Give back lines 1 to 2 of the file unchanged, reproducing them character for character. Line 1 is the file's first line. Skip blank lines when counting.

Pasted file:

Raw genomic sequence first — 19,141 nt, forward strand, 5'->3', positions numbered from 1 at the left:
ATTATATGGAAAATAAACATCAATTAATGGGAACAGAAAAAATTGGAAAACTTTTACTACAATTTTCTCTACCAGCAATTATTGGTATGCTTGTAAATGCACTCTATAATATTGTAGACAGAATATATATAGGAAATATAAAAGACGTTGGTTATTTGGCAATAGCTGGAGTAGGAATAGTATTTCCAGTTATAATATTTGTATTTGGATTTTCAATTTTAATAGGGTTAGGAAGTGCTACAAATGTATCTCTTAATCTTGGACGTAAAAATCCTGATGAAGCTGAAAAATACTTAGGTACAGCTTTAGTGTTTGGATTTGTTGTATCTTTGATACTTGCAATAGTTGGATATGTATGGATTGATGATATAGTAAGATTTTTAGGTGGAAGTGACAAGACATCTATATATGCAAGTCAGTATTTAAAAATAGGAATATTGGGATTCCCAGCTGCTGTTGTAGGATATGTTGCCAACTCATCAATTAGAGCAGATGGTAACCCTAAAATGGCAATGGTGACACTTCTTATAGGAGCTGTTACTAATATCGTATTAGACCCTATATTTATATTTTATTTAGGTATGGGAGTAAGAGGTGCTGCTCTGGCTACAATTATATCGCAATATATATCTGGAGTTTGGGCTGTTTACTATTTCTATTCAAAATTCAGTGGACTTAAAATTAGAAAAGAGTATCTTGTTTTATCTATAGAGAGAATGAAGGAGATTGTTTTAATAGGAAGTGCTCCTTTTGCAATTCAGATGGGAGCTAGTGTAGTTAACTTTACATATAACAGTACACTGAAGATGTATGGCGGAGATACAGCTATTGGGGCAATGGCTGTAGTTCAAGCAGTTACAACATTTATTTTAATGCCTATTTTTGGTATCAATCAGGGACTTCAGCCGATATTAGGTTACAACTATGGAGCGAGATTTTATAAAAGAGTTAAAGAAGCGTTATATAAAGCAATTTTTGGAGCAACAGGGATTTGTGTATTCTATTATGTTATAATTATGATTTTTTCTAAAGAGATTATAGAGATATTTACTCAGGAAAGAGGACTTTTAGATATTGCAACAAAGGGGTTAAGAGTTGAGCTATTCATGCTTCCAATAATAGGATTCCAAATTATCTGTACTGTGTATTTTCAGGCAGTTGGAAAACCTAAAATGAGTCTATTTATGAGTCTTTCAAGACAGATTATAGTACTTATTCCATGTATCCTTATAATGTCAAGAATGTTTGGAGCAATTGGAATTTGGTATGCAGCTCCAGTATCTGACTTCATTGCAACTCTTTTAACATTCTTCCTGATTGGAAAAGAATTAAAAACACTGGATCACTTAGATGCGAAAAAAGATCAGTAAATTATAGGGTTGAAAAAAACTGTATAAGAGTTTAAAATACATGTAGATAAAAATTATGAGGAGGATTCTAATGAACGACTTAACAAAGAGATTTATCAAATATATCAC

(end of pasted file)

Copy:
Raw genomic sequence first — 19,141 nt, forward strand, 5'->3', positions numbered from 1 at the left:
ATTATATGGAAAATAAACATCAATTAATGGGAACAGAAAAAATTGGAAAACTTTTACTACAATTTTCTCTACCAGCAATTATTGGTATGCTTGTAAATGCACTCTATAATATTGTAGACAGAATATATATAGGAAATATAAAAGACGTTGGTTATTTGGCAATAGCTGGAGTAGGAATAGTATTTCCAGTTATAATATTTGTATTTGGATTTTCAATTTTAATAGGGTTAGGAAGTGCTACAAATGTATCTCTTAATCTTGGACGTAAAAATCCTGATGAAGCTGAAAAATACTTAGGTACAGCTTTAGTGTTTGGATTTGTTGTATCTTTGATACTTGCAATAGTTGGATATGTATGGATTGATGATATAGTAAGATTTTTAGGTGGAAGTGACAAGACATCTATATATGCAAGTCAGTATTTAAAAATAGGAATATTGGGATTCCCAGCTGCTGTTGTAGGATATGTTGCCAACTCATCAATTAGAGCAGATGGTAACCCTAAAATGGCAATGGTGACACTTCTTATAGGAGCTGTTACTAATATCGTATTAGACCCTATATTTATATTTTATTTAGGTATGGGAGTAAGAGGTGCTGCTCTGGCTACAATTATATCGCAATATATATCTGGAGTTTGGGCTGTTTACTATTTCTATTCAAAATTCAGTGGACTTAAAATTAGAAAAGAGTATCTTGTTTTATCTATAGAGAGAATGAAGGAGATTGTTTTAATAGGAAGTGCTCCTTTTGCAATTCAGATGGGAGCTAGTGTAGTTAACTTTACATATAACAGTACACTGAAGATGTATGGCGGAGATACAGCTATTGGGGCAATGGCTGTAGTTCAAGCAGTTACAACATTTATTTTAATGCCTATTTTTGGTATCAATCAGGGACTTCAGCCGATATTAGGTTACAACTATGGAGCGAGATTTTATAAAAGAGTTAAAGAAGCGTTATATAAAGCAATTTTTGGAGCAACAGGGATTTGTGTATTCTATTATGTTATAATTATGATTTTTTCTAAAGAGATTATAGAGATATTTACTCAGGAAAGAGGACTTTTAGATATTGCAACAAAGGGGTTAAGAGTTGAGCTATTCATGCTTCCAATAATAGGATTCCAAATTATCTGTACTGTGTATTTTCAGGCAGTTGGAAAACCTAAAATGAGTCTATTTATGAGTCTTTCAAGACAGATTATAGTACTTATTCCATGTATCCTTATAATGTCAAGAATGTTTGGAGCAATTGGAATTTGGTATGCAGCTCCAGTATCTGACTTCATTGCAACTCTTTTAACATTCTTCCTGATTGGAAAAGAATTAAAAACACTGGATCACTTAGATGCGAAAAAAGATCAGTAAATTATAGGGTTGAAAAAAACTGTATAAGAGTTTAAAATACATGTAGATAAAAATTATGAGGAGGATTCTAATGAACGACTTAACAAAGAGATTTATCAAATATATCAC